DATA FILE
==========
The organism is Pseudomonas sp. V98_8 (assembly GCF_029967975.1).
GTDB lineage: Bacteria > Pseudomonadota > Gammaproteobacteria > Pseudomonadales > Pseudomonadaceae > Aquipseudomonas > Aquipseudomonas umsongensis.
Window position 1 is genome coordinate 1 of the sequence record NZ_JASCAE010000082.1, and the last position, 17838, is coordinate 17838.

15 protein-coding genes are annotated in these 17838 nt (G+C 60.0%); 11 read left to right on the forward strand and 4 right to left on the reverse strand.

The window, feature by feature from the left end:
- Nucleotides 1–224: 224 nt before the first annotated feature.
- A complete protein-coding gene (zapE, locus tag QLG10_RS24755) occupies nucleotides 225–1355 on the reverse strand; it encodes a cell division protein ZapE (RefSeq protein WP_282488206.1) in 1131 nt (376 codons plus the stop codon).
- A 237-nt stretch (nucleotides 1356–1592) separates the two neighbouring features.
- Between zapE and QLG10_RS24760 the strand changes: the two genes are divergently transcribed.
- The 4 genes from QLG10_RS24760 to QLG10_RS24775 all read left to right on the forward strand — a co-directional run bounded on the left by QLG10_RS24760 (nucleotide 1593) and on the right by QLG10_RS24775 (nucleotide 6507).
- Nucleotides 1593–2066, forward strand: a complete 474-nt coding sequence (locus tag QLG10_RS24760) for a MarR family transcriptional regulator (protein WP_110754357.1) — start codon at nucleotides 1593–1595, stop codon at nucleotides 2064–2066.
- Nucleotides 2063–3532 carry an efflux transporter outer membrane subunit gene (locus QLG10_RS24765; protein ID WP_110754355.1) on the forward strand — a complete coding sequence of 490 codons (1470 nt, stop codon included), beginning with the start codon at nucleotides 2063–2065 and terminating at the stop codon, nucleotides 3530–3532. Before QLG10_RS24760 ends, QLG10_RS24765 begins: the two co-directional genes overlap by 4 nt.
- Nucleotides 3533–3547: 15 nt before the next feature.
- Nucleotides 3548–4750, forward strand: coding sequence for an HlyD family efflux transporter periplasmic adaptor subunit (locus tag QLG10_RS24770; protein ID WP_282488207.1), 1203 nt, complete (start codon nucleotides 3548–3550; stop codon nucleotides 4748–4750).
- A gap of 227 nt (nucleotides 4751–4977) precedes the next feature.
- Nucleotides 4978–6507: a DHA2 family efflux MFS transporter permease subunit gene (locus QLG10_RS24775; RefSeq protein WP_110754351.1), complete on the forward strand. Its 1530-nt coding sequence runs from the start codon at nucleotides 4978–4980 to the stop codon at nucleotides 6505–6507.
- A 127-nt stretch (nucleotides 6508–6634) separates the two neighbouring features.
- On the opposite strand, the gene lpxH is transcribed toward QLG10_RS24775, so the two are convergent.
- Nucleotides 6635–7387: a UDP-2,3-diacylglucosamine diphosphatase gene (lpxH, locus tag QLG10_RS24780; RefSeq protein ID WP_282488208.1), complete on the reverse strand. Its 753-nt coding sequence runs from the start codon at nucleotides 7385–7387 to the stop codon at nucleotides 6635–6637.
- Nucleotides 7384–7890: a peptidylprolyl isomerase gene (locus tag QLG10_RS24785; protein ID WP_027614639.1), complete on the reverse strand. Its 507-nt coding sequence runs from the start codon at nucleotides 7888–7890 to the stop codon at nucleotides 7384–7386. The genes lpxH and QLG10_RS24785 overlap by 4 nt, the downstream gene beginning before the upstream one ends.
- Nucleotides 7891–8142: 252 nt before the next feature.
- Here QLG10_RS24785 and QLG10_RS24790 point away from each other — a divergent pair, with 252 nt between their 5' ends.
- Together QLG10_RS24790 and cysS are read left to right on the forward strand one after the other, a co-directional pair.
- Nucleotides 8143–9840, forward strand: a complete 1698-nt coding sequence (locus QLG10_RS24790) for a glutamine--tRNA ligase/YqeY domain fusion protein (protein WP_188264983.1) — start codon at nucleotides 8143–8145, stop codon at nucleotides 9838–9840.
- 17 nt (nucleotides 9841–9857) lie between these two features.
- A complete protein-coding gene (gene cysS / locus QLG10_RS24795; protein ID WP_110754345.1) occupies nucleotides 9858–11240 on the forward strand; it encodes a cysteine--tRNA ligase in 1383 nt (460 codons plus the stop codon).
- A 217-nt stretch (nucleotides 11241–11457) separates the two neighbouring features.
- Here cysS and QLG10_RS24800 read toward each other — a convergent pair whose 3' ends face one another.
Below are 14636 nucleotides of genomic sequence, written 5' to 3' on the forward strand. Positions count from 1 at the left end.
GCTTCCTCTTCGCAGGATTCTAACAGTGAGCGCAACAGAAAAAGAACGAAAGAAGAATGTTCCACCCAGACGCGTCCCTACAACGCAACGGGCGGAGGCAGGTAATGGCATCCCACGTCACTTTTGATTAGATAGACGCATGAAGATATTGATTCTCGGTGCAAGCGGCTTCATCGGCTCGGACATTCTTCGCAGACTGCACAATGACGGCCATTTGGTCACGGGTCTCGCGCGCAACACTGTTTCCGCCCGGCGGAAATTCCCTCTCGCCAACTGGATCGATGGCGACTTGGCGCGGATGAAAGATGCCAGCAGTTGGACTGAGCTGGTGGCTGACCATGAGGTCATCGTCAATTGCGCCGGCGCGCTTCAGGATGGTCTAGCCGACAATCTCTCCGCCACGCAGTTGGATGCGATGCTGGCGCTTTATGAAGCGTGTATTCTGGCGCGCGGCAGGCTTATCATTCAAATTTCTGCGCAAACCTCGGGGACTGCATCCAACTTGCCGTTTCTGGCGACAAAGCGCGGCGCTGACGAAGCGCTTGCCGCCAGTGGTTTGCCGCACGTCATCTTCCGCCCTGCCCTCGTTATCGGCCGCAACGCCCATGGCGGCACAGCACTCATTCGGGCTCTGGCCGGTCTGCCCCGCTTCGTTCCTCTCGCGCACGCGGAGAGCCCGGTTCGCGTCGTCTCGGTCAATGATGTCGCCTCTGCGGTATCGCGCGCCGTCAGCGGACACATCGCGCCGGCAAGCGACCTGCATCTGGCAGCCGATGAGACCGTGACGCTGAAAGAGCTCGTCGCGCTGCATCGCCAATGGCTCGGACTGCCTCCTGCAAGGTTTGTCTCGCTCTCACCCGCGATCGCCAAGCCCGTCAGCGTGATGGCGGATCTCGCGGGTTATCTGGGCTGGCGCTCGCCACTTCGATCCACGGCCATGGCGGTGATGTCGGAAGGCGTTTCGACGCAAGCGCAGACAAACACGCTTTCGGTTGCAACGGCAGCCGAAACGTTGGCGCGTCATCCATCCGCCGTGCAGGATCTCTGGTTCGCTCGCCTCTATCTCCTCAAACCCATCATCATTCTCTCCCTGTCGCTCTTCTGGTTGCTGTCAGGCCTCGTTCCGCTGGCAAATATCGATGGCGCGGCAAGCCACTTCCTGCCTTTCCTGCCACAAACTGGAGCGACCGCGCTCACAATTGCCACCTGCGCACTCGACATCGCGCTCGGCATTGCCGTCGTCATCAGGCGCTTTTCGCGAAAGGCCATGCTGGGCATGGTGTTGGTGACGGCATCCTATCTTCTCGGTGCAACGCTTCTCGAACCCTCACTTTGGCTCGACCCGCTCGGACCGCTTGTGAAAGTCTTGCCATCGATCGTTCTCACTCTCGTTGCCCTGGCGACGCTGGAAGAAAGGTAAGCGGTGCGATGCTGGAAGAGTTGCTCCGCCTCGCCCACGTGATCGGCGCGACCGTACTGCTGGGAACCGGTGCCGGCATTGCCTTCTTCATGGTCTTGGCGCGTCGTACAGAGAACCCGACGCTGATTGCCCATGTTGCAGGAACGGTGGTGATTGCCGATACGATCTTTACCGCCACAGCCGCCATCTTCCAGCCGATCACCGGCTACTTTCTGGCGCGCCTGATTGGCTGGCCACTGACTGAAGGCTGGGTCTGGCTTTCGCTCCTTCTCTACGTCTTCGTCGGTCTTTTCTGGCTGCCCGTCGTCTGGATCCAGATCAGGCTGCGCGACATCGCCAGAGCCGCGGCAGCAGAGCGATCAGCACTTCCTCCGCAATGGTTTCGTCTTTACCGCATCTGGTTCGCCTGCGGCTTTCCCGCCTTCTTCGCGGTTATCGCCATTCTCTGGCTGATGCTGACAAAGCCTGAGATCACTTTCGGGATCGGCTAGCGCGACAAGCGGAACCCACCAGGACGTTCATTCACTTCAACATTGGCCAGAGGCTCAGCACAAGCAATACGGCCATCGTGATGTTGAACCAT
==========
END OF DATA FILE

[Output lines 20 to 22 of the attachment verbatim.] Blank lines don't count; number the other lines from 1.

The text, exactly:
- Nucleotides 7384–7890: a peptidylprolyl isomerase gene (locus tag QLG10_RS24785; protein ID WP_027614639.1), complete on the reverse strand. Its 507-nt coding sequence runs from the start codon at nucleotides 7888–7890 to the stop codon at nucleotides 7384–7386. The genes lpxH and QLG10_RS24785 overlap by 4 nt, the downstream gene beginning before the upstream one ends.
- Nucleotides 7891–8142: 252 nt before the next feature.
- Here QLG10_RS24785 and QLG10_RS24790 point away from each other — a divergent pair, with 252 nt between their 5' ends.